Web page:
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Level 4

4AACAA01 Art & Archaeology of Greece & Rome

Credit value: 30
Module convenor/tutor 2019/20: Dr Michael Squire (Semester 1) & Dr John Pearce (Semester 2)
Teaching pattern: 
20 x 2-hour lecture (weekly); 20 x 1-hour seminar (weekly)
Availability: Please see module list for relevant year
Assessment: 2 x 2,000 word essays (60%, based on the higher of the two marks; failure to submit 2 essays will be penalized by capping essay component of module mark at 40%); 1 x 2-hour examination (40%), to comprise a picture question (comment on 4 images from a choice of items taught over the module, each 10%) and two essays (each 30%)

Students are reassessed in the failed elements of assessment and by the same methods as the first attempt.

Single semester (15 Credit) versions running in Semester 1 or 2
  • 4AACAA1A Art & Archaeology of Ancient Greece - Semester 1 
  • 4AACAA1B Art & Archaeology of Ancient Rome - Semester 2

Single semester versions of the module, split in Ancient Greece (semester 1) and Ancient Rome (semester 2), are available to Graduate Diploma in Classical Studies and other students from outside the Department.

Students in the Department of Classics may also be allowed to take the single semester version to make up their required credits. For example, if they wish to take 15 Credits with another Department in the Faculty of Arts & Humanities, or the 15 Credit module 4AACHB01 Receptions of the Past: the Hellenic World from Antiquity to Today (in 2018/19, this module runs in Semester 1).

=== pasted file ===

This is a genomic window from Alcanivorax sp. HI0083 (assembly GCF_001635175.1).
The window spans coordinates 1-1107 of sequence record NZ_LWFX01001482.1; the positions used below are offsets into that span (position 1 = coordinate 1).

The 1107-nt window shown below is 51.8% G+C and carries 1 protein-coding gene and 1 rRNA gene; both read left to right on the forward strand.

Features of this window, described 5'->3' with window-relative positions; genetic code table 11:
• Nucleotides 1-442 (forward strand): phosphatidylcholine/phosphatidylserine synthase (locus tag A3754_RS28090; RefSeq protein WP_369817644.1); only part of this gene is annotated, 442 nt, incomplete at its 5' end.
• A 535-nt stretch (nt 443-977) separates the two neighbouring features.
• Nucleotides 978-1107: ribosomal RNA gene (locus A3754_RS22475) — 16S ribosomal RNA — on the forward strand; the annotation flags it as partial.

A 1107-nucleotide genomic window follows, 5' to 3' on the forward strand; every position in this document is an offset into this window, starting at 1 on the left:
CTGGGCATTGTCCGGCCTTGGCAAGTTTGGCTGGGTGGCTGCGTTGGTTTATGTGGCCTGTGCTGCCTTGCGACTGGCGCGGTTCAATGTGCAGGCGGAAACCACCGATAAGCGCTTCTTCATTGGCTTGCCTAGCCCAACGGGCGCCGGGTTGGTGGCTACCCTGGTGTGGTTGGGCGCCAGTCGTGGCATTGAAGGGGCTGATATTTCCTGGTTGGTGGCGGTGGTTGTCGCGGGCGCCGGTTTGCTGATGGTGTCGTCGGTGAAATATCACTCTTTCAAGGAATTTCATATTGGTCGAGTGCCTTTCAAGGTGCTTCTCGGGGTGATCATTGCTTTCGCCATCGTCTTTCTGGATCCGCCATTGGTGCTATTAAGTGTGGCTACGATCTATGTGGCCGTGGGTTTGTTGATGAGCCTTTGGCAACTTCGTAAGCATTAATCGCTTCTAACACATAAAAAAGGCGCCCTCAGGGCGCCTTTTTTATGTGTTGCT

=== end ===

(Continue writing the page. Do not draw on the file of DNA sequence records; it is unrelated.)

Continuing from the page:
Assessment:

  • 4AACAA1A & 4AACAA1B: Coursework (100%), comprising: 1 x 2,000 word essay (70%) and 1 x 500 word image commentary (30%).
  • Full year Study Abroad students: as for 4AACAA01, above.

The modules offered in each academic year are subject to change in line with staff availability and student demand: there is no guarantee every module will run. Module descriptions and information may vary between years.

This module introduces students to the material and visual culture of the ancient world from the second millennium BC to late antiquity. Semester 1 focuses on the Greek world, semester 2 on the Roman. We will study the built environment - from the great urban monuments to everyday domestic units (including temples, ‘homes’ for the gods). We will explore the art and iconography of the ancient world alongside the material residues of daily life and ritual. Students are introduced to the different perspectives and methods of both archaeologists and art historians in interpreting material remains and visual images. The module combines close study of individual pieces of evidence with an evaluation of how they illuminate the societies, cultures, institutions and economies of classical antiquity. The module draws heavily from the extraordinary collections in London, particularly the British Museum.

Students will be expected to do reading or other preparation (including museum-based work) in advance of classes. Course materials will be made available on KEATS.

Core reading

  • Alcock, S. and Osborne, R. eds. Classical Archaeology (2nd ed.), (Chichester 2012)
  • Burn, L., Greek and Roman Art in the British Museum (London, 1992)
  • Claridge, A. Rome (Oxford Archaeological Guide, 2nd ed.) (Oxford 2010)
  • Neer, R. Art and Archaeology of the Greek World (London, 2012)
  • Ramage, N. & Ramage, A. Roman Art: Romulus to Constantine, (London, 2013)
  • Tuck, S. 2015. A History of Roman Art, Chichester: Wiley Blackwell
  • Whitley, J. The Archaeology of Ancient Greece (Cambridge, 2002)

No mandatory book purchase is required but students may find that one or more of the above volumes help to support their studies. None of these costs more than £35 for a new print version and most cost considerably less; ebooks and used copies are much cheaper. 

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